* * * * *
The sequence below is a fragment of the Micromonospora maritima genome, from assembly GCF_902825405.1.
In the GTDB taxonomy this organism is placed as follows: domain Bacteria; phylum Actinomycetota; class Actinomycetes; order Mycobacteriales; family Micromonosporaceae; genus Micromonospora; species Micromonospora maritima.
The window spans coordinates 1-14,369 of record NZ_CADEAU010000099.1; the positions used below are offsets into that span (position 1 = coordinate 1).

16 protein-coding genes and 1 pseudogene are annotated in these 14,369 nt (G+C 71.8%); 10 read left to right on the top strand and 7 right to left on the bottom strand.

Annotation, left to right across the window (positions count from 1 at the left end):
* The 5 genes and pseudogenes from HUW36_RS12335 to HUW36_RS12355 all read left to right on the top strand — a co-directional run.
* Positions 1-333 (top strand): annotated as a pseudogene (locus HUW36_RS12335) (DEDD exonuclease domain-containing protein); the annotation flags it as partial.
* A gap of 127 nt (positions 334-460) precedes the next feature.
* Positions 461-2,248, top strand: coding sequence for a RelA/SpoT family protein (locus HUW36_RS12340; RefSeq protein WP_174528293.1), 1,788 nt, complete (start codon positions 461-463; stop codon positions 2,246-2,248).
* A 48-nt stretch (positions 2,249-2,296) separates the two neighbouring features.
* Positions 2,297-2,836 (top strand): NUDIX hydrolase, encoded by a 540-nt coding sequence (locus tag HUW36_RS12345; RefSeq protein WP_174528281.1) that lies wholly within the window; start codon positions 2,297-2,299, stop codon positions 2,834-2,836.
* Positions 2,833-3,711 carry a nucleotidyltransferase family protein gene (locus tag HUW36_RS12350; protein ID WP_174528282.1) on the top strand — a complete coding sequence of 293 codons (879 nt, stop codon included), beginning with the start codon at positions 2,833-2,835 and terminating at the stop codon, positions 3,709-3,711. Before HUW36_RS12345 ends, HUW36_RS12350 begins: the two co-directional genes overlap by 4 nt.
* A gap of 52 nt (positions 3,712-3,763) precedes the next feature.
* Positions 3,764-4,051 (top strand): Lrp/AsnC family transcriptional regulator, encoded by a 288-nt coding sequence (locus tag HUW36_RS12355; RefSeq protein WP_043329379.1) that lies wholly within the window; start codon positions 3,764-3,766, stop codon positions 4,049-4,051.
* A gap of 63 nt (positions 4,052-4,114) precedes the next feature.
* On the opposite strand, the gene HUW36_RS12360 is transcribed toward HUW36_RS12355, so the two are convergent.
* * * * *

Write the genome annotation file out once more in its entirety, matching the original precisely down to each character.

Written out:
The sequence below is a fragment of the Micromonospora maritima genome, from assembly GCF_902825405.1.
In the GTDB taxonomy this organism is placed as follows: domain Bacteria; phylum Actinomycetota; class Actinomycetes; order Mycobacteriales; family Micromonosporaceae; genus Micromonospora; species Micromonospora maritima.
The window spans coordinates 1-14,369 of record NZ_CADEAU010000099.1; the positions used below are offsets into that span (position 1 = coordinate 1).

16 protein-coding genes and 1 pseudogene are annotated in these 14,369 nt (G+C 71.8%); 10 read left to right on the top strand and 7 right to left on the bottom strand.

Annotation, left to right across the window (positions count from 1 at the left end):
* The 5 genes and pseudogenes from HUW36_RS12335 to HUW36_RS12355 all read left to right on the top strand — a co-directional run.
* Positions 1-333 (top strand): annotated as a pseudogene (locus HUW36_RS12335) (DEDD exonuclease domain-containing protein); the annotation flags it as partial.
* A gap of 127 nt (positions 334-460) precedes the next feature.
* Positions 461-2,248, top strand: coding sequence for a RelA/SpoT family protein (locus HUW36_RS12340; RefSeq protein WP_174528293.1), 1,788 nt, complete (start codon positions 461-463; stop codon positions 2,246-2,248).
* A 48-nt stretch (positions 2,249-2,296) separates the two neighbouring features.
* Positions 2,297-2,836 (top strand): NUDIX hydrolase, encoded by a 540-nt coding sequence (locus tag HUW36_RS12345; RefSeq protein WP_174528281.1) that lies wholly within the window; start codon positions 2,297-2,299, stop codon positions 2,834-2,836.
* Positions 2,833-3,711 carry a nucleotidyltransferase family protein gene (locus tag HUW36_RS12350; protein ID WP_174528282.1) on the top strand — a complete coding sequence of 293 codons (879 nt, stop codon included), beginning with the start codon at positions 2,833-2,835 and terminating at the stop codon, positions 3,709-3,711. Before HUW36_RS12345 ends, HUW36_RS12350 begins: the two co-directional genes overlap by 4 nt.
* A gap of 52 nt (positions 3,712-3,763) precedes the next feature.
* Positions 3,764-4,051 (top strand): Lrp/AsnC family transcriptional regulator, encoded by a 288-nt coding sequence (locus tag HUW36_RS12355; RefSeq protein WP_043329379.1) that lies wholly within the window; start codon positions 3,764-3,766, stop codon positions 4,049-4,051.
* A gap of 63 nt (positions 4,052-4,114) precedes the next feature.
* On the opposite strand, the gene HUW36_RS12360 is transcribed toward HUW36_RS12355, so the two are convergent.